Indigenous struggles are hardly new to social science. Yet, the contemporary global re-emergence of Indigenous political projects offers an opportune moment for re-considering their content and consequences. Now as in the past, Native peoples have constructed innovative economic and political strategies, (trans)national social movements, and moves toward self-determination. Indigenous Peoples nevertheless confront a long-standing double-bind: their practices are seen as out-of-place (or dangerous) by the lights of political-economic orthodoxy, or ‘inauthentic’ when they engage logics and languages of market and state. These achievements and tensions raise important questions for scholars of Global Indigenous Politics and for Indigenous Peoples themselves.

This DPDF research field on Global Indigenous Politics invites work that contributes to the examination of challenges faced by Indigenous Peoples through critical consideration of relationships between Indigenous Peoples and conventional models of politics and scholarship. Several ideas unite this field. First, indigeneity is not associated with primitive, romantic, or pre-modern rural worlds; Indigenous Peoples are as modern (or post-modern) as anyone else. Second, Indigenous politics is and has always been multi-scalar, articulating the local and global. Third, Indigenous Peoples are not passive objects of research, but active agents in the making, understanding, and decolonizing of the world. Finally, the stakes of Indigenous politics are high, involving issues like resources and territory, gender and racial politics, and state and Native regimes of law, rights, and sovereignty.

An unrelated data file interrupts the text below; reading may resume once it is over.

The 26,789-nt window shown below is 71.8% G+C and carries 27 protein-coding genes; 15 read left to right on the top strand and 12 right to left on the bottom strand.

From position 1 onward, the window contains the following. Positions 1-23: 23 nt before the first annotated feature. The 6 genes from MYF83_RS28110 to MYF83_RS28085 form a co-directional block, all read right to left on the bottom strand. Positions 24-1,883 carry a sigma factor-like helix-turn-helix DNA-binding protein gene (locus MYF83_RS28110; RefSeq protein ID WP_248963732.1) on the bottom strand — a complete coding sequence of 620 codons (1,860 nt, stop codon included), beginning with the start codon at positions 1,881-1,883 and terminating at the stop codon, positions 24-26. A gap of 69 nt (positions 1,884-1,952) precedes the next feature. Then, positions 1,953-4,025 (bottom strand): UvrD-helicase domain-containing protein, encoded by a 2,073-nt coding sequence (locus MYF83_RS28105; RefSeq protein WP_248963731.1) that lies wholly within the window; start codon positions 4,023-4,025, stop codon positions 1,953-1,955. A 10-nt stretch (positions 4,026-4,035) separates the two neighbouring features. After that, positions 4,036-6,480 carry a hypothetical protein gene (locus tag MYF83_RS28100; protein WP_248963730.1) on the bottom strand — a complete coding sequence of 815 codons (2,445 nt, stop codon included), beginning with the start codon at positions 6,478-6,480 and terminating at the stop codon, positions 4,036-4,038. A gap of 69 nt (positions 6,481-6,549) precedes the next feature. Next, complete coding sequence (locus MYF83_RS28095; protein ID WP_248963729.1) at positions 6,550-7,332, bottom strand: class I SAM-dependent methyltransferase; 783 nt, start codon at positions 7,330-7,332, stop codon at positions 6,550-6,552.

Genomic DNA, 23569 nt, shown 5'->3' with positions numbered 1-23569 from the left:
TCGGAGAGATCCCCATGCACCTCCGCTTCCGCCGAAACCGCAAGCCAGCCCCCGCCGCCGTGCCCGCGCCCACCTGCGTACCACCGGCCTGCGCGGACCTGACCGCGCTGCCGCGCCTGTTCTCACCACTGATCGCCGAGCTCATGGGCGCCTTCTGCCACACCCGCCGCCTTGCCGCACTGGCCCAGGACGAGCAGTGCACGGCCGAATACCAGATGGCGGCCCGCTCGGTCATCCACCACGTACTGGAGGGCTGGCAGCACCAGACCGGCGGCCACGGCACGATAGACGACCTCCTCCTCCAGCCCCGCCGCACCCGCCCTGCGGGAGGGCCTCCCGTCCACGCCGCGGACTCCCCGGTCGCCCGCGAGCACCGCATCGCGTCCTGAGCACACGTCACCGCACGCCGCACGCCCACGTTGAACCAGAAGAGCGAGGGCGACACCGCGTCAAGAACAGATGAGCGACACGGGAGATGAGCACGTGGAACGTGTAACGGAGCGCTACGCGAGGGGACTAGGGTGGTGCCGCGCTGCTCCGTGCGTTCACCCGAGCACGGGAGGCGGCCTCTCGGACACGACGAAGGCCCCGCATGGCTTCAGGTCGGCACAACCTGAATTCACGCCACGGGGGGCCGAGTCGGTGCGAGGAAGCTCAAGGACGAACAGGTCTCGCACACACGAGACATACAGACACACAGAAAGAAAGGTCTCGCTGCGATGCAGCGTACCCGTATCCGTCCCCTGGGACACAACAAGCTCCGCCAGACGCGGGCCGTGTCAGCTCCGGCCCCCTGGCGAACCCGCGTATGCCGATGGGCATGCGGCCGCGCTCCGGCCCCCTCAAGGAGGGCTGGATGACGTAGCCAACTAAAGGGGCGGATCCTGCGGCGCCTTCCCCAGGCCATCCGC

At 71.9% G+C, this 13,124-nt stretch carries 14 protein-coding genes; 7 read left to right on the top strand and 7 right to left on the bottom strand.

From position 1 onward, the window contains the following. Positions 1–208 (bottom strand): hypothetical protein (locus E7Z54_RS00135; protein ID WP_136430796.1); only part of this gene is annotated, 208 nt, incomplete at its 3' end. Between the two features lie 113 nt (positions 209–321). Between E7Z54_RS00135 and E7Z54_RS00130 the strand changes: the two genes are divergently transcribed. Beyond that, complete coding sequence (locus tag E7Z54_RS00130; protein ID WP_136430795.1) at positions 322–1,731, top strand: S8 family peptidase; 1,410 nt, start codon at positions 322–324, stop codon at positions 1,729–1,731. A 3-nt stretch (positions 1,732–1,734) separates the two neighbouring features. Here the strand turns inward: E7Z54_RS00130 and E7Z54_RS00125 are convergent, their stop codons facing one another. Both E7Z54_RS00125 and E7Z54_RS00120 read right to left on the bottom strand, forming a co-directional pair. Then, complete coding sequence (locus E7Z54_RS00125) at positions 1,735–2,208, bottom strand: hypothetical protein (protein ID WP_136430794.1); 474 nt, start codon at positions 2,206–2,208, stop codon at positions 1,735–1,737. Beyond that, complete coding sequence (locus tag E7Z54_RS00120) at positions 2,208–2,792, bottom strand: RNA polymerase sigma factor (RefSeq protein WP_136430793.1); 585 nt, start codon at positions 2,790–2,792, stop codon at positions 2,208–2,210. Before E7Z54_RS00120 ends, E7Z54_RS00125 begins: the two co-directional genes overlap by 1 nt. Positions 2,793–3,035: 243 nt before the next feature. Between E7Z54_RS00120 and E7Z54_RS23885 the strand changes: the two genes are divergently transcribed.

These themes raise questions about the epistemologies and practices of both Indigenous politics and academic work. How do Native forms of knowledge production provide alternative strategies for narrating histories, organizing struggle, and theorizing politics? How do Indigenous Peoples organize and represent themselves in debates over citizenship, resources, and participation? How have national and international regimes of recognition affected struggles for equality, inclusion, and self-determination? How do tensions within Indigenous movements shape these dynamics? Why have these struggles yielded a variety of outcomes?

We invite applications from students working across disciplines and regions, on themes including but not limited to natural resources, extractivism and Indigenous rights; constitutional change and new forms of Indigenous political practice; sovereignty and self-determination; knowledge production and language; violence and displacement; racism and patriarchy. We welcome archival, ethnographic, quantitative, and interpretive methods. During the spring workshop, we will survey methods and paradigms drawing on anthropology, history, geography, political science, and sociology. During the fieldwork summer period, participants will craft field reports to nourish dialogue with directors and the cohort to shape the agenda of our post-research workshop in the fall.

Our goal is to bring together a set of diverse students from a range of disciplines and backgrounds who will contribute to a conversation on the multi-scalar complexities of Indigenous Peoples’ lives and politics, both historically and in the present. Students will acquire tools and skills for designing dissertation projects that are methodologically sophisticated, ethically engaged, and politically attuned to Indigenous challenges to colonial legacies and enduring inequalities.


  • Hekia E. Bodwitch

    University of California / Berkeley, Environmental Science, Policy and Management

    Re-shaping state power, re-distributing resources: Settlement of Maori claims and multinational state governance in New Zealand